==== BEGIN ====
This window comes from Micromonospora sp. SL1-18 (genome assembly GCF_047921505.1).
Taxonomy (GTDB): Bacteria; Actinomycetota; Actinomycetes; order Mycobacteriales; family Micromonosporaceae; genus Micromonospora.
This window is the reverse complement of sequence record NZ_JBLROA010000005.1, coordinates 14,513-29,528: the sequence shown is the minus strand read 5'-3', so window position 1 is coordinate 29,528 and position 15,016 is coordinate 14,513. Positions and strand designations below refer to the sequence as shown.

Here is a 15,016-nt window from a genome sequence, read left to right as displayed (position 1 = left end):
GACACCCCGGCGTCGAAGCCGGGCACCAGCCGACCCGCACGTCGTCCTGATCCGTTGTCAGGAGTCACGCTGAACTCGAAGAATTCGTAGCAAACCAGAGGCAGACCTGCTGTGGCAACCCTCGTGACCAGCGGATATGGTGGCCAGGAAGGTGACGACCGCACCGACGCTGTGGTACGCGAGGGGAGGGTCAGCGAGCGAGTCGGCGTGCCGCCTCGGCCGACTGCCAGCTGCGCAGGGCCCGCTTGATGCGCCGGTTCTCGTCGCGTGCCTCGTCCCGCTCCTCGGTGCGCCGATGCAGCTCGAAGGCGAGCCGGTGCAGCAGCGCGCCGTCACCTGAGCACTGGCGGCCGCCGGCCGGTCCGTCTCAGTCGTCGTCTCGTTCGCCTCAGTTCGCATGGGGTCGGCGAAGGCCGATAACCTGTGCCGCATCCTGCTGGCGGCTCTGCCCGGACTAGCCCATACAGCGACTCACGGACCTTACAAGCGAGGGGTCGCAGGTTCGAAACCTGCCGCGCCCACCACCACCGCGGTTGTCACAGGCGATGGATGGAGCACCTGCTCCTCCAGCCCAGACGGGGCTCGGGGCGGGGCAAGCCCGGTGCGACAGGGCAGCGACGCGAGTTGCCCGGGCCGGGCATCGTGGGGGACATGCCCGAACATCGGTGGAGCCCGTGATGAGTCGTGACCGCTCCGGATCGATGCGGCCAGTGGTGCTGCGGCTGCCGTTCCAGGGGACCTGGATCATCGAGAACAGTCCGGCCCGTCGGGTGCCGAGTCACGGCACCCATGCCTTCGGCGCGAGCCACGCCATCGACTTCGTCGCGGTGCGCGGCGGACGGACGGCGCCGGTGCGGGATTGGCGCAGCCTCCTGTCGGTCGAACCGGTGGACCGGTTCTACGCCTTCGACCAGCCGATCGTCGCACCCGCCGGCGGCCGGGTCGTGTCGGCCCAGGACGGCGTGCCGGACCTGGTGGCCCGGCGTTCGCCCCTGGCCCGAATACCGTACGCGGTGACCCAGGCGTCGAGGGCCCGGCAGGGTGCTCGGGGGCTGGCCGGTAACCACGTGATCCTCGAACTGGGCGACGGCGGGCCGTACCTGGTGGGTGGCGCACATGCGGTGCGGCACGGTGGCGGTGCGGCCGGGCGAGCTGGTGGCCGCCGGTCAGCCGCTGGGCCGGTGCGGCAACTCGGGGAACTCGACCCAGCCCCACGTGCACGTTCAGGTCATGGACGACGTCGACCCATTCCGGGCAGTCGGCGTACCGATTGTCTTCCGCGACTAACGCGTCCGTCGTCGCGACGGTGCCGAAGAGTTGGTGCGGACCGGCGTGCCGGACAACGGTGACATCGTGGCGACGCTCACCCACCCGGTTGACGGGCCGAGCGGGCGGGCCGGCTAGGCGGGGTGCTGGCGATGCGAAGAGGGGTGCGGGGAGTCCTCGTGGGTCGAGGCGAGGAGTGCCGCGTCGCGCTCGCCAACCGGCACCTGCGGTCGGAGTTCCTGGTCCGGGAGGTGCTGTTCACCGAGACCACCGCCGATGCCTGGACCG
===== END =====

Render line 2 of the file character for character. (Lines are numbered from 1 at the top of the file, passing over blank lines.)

Taxonomy (GTDB): Bacteria; Actinomycetota; Actinomycetes; order Mycobacteriales; family Micromonosporaceae; genus Micromonospora.